Automobile Dealer Experience

| posted in: life 

My wife and I are contemplating getting a new car. Last weekend and again today we did some test drives. At the first dealership we visited today we had a very good, low-key experience. The salesman met us in the lot, answered our questions, and wasn’t overly pushy. Nor did he try to be familiar or ingratiating. After making a copy of a driver’s license he let us test drive the vehicle we were interested in.

At the second dealership we had to go inside to find someone, and were then lead to a pint-sized office where a mild interrogation began. Where did we live? Would we be buying the vehicle together or just one of us? After giving the salesman my phone number I watched him access some kind of public records database service to pull up information about me. When he tried to circle back around to the finance question again, I explained that I knew he had a boss and a script, but that we were only interested in test driving a vehicle and that all the other items on his list could wait. He relented and got us a demo model to drive.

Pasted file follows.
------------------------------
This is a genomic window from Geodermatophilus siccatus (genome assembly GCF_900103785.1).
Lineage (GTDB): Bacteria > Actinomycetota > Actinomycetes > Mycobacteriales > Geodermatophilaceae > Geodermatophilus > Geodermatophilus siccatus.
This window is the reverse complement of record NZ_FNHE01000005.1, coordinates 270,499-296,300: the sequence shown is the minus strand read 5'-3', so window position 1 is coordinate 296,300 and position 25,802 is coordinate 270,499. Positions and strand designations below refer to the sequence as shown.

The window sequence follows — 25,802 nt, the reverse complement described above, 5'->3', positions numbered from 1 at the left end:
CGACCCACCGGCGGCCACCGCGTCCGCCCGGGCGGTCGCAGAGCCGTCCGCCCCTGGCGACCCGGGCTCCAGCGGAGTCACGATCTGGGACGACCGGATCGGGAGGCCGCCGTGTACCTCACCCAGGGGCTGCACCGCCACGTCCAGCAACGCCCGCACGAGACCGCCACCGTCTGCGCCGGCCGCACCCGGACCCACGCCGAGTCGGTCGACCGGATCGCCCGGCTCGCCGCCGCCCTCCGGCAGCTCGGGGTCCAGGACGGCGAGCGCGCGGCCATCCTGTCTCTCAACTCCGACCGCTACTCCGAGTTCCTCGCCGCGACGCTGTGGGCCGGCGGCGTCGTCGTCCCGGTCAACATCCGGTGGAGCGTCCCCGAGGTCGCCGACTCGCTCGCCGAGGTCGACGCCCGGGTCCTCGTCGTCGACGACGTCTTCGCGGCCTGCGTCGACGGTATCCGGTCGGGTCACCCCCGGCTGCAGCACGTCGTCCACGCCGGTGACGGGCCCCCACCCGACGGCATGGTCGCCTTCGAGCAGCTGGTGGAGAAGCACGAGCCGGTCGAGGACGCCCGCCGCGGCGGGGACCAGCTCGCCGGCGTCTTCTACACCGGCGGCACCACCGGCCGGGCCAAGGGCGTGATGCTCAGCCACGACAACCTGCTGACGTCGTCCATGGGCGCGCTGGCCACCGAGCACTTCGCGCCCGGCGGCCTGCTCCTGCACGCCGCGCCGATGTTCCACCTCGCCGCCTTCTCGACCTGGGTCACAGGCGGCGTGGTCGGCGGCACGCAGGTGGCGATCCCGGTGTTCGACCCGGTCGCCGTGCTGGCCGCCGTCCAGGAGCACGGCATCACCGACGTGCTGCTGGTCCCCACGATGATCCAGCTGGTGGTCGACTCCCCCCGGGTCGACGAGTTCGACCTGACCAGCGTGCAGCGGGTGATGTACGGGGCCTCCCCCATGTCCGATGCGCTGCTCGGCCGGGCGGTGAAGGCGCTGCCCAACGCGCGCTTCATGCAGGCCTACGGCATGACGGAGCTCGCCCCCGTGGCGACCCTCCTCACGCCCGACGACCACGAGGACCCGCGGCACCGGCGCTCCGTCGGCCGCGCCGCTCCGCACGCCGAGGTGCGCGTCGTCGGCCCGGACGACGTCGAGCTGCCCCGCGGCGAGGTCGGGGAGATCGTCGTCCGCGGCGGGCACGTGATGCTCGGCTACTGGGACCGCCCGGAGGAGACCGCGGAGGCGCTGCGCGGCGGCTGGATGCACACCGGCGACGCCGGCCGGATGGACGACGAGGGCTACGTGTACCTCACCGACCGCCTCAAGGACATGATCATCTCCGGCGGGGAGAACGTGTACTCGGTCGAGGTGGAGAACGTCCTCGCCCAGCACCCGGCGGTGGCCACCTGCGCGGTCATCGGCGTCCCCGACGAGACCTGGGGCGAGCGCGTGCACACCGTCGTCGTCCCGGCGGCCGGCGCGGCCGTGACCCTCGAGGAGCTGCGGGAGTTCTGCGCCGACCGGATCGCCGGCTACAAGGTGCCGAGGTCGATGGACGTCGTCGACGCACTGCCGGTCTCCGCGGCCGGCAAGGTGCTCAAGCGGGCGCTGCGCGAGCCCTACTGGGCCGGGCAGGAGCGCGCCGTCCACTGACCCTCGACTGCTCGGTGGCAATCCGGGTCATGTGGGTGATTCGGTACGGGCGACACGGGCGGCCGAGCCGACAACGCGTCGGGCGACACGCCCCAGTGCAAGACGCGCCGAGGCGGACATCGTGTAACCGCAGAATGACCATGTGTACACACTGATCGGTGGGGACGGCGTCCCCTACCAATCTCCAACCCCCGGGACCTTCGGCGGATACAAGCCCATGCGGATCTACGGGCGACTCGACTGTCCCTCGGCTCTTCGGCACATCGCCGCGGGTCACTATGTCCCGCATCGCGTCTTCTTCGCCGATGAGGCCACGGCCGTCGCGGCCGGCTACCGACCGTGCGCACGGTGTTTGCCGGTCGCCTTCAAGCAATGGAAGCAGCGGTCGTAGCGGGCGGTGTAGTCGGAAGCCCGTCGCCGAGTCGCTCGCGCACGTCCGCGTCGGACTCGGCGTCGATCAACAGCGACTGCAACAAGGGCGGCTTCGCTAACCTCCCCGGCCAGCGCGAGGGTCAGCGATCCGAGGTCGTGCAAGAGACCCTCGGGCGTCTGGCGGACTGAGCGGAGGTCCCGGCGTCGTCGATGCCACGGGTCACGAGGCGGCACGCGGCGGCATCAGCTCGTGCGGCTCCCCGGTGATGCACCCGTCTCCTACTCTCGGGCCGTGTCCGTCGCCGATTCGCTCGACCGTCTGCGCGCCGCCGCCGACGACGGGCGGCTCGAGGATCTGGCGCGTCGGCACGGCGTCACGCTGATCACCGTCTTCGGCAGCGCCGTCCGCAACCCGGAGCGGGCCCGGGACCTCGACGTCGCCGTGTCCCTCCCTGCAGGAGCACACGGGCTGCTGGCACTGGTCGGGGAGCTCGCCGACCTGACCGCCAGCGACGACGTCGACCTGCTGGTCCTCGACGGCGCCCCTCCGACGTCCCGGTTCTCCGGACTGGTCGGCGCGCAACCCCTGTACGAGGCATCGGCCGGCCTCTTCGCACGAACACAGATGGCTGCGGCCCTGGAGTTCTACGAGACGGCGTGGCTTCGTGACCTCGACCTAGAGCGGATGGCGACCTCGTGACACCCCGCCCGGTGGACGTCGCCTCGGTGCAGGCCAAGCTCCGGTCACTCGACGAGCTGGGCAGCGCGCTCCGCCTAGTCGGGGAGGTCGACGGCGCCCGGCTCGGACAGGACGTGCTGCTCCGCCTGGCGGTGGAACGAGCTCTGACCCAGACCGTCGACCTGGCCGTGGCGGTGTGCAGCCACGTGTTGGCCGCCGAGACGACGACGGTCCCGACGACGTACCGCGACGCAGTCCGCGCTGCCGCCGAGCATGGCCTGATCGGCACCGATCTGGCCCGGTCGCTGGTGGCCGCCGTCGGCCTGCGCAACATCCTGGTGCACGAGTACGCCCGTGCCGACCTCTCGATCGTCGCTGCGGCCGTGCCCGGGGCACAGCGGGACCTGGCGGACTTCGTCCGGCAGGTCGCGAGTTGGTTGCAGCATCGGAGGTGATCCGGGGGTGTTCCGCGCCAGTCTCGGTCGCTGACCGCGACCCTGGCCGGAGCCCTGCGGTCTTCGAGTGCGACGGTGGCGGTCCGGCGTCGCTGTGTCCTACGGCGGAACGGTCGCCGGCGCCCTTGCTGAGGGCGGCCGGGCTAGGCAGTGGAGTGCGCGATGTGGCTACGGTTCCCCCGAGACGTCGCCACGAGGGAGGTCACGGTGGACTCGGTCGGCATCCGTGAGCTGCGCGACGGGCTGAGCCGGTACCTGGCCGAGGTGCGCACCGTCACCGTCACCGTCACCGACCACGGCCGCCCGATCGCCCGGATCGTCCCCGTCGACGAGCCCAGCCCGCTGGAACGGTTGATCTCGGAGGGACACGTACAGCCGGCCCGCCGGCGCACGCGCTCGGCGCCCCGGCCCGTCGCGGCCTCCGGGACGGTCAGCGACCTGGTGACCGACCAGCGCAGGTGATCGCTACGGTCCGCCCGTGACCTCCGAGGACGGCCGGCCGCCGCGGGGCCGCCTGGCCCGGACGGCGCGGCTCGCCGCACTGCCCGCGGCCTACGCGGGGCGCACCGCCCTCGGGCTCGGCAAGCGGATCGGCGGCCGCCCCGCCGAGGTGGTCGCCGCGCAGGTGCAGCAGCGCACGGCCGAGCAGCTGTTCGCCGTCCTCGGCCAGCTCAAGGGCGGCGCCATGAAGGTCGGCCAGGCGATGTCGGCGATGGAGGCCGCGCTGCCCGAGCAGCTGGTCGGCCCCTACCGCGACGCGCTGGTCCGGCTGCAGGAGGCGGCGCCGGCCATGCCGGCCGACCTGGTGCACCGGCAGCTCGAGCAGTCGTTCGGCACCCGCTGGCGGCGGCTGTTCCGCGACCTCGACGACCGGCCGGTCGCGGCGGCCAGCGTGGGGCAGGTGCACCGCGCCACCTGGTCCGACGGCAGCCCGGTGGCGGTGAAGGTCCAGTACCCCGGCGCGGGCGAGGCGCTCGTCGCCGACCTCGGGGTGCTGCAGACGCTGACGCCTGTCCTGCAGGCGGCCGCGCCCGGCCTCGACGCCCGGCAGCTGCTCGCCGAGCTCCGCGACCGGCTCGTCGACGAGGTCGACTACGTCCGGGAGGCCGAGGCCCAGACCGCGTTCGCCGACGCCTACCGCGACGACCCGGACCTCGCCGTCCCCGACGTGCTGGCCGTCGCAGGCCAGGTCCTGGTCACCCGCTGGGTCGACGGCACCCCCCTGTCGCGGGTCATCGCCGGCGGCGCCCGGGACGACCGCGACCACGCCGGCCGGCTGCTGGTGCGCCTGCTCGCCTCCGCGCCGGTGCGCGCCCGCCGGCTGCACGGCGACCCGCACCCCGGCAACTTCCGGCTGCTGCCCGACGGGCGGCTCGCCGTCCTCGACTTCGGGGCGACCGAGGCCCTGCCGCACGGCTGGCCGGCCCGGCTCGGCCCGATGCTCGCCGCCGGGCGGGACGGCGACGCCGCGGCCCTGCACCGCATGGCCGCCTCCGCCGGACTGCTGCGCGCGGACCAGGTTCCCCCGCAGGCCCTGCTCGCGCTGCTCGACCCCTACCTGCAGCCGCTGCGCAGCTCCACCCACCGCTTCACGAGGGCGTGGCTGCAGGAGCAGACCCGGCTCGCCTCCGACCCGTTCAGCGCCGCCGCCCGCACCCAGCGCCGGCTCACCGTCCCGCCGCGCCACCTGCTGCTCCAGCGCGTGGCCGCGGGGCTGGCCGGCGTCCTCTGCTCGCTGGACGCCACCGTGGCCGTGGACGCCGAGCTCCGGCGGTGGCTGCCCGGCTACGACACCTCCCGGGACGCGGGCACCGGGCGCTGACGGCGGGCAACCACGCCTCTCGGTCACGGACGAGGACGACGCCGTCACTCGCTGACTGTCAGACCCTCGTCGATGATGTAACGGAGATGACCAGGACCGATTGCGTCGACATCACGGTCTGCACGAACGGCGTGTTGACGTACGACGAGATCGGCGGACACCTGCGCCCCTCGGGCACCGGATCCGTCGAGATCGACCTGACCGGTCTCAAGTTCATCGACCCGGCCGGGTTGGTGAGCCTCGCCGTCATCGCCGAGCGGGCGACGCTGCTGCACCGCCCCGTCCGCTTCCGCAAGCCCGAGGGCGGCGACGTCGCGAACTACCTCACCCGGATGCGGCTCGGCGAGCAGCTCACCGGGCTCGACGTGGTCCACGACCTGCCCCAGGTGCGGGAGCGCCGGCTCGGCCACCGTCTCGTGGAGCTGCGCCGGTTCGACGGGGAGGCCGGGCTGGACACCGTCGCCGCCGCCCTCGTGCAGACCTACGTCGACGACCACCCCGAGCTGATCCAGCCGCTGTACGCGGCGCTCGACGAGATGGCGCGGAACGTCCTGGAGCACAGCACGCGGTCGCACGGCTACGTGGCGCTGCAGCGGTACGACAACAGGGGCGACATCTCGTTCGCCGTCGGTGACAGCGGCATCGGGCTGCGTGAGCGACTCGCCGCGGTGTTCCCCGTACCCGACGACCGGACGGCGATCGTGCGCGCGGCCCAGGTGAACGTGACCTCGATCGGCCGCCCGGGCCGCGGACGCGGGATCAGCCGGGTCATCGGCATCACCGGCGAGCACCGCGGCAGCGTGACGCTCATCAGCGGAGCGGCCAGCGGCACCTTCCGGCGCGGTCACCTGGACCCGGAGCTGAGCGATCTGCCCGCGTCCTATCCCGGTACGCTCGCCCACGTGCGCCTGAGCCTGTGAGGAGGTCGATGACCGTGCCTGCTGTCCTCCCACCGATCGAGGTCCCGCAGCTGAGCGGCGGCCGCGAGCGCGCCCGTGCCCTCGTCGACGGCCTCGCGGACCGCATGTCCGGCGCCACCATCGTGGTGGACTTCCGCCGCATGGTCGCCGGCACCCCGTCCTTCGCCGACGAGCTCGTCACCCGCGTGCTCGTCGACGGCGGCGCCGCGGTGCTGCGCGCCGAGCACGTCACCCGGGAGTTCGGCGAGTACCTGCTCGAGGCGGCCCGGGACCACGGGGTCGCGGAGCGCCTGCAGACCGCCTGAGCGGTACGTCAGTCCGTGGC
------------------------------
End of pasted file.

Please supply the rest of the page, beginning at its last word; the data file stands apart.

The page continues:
One of the dealers was Nissan (where we drove a Rogue) and the other was Ford (where we drove an Edge and an Escape). Prior today I would have bet money, upon hearing a tale like this one, that Ford was the invasive dealer and the Nissan was the low-key one. It was exactly the opposite. Ford was relaxed and pleasant while Nissan felt invasive and heavy handed.

As a member of the information technology industry I am very well acquainted with the idea of user experience. Car dealerships have a history of very poor, adversarial, user experiences. Particularly American marquee automobiles. After today’s experience I am ready to believe that American car companies have improved their approach to treating customers, and that the off-shore brands are falling behind.

At least for the two dealerships we visited today, the Ford dealer beat the Nissan hands down for the user experience.

Author's profile picture

Mark H. Nichols

I am a husband, cellist, code prole, nerd, technologist, and all around good guy living and working in fly-over country. You should follow me on Twitter.